and late seventeenth century, Portuguese, Dutch and British traders had
contacts and trading posts in Liberia. The Portuguese had named the area Costa
da Pimenta, later translated as Grain Coast, because of the abundance of grains
of melegueta pepper.
In 1822, the
American Colonization Society established in Cape Mesurado as a place to send
black people who were formerly enslaved. Other African Americans, who were
never enslaved, chose to emigrate to Cape Mesurado as well. African-Americans gradually migrated to the
colony and became known as Americo-Liberians, from whom many present day
Liberians trace their ancestry. On July 26, 1847, the Americo-Liberian
settlers declared the independence of the Republic of Liberia.
From the outset the symbols associated with
Liberia are an oil palm (Elaeis guineensis - Palmae), a ship, and a
The oldest ship we meet is the USS Aligator
which brought the first Afro American settlers to Liberia
The USS AIligator's keel was
laid 26 June 1820 and was launched 2 November 1820 by the Boston Navy Yard
and commissioned in March 1821. Master Commandant R.F. Stockton was placed in
command and she set sail on a mission for the west coast of Africa with Dr.
Eli Ayres on board on 3 April. Previously, the American Colonization Society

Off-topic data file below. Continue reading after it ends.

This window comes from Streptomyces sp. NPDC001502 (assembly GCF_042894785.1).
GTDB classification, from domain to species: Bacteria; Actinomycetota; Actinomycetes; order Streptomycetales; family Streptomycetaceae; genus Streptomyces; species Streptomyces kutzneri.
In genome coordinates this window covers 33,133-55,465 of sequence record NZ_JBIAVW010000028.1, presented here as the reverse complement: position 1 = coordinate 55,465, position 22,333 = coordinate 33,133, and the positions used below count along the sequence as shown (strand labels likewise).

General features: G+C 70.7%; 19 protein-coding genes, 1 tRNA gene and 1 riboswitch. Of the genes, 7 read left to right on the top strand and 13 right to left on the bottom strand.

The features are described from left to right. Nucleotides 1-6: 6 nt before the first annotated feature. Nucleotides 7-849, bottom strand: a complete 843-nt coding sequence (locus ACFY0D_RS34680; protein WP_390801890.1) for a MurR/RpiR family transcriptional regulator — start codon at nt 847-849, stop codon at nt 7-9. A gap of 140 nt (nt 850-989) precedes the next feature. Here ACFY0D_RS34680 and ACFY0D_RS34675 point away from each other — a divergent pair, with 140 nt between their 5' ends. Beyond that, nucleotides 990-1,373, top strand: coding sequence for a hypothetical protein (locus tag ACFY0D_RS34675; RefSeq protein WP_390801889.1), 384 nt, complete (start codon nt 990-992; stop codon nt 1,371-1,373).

(ACS) had been established in December 1816 in Washington, D.C. It sought the
return of African Negroes to Africa. Dr. Eli Ayres was to select and acquire
territory to colonize free men of color in their native continent.
Drawing of the USS Alligator.
Alligator is seen on a coin minted by the American Colonization Society in
1833, together with the oil palm, planted by one of the first colonists.
Liberian coin issued by the American Colonization Society, 1833.
Two cents of the 1847 series of coinage
showing a palmtree on the shore and a ship in the
In 1862 the palmtree was heraldised by
placing it on a shield. At the same time a smaller arms and an achievement
was adopted. This consisted of the American eagle supporting the palm-tree
Arms of Liberia, 1864
surrouned by a branch of oak and a palm-leave
Achievement of Liberia, 1865
The America eagle supporting the arms with the palmtree
Smaller arms 1889
In a 1889 version of the arms the similarity
with the arms and achievement of the United States is even greater. For the
occasion the palmtree was abandoned and the arms became the star-and-stripes
from the flag.
was adopted 16 July 1847 and displayed
officially on 27 August of the same year. It consists of elven stripes red
and white and a blue canton with a white five-pointed star. The flag is
clearly inspired by the flag of the United States. The eleven stripes
symbolize the eleven signers of the Declaration of Independence.
Smaller arms and garland,
Some years later the achievement (officially
called a seal) was thoroughly restyled. This can be seen on stamps issued in
1892. The coat of arms on these stamps is:
ocean with a sailing vessel on the breakers of the sea, at the horizon a
rising sun, in the sky a dove of peace, on the shore an oil palm and a
plough, all proper.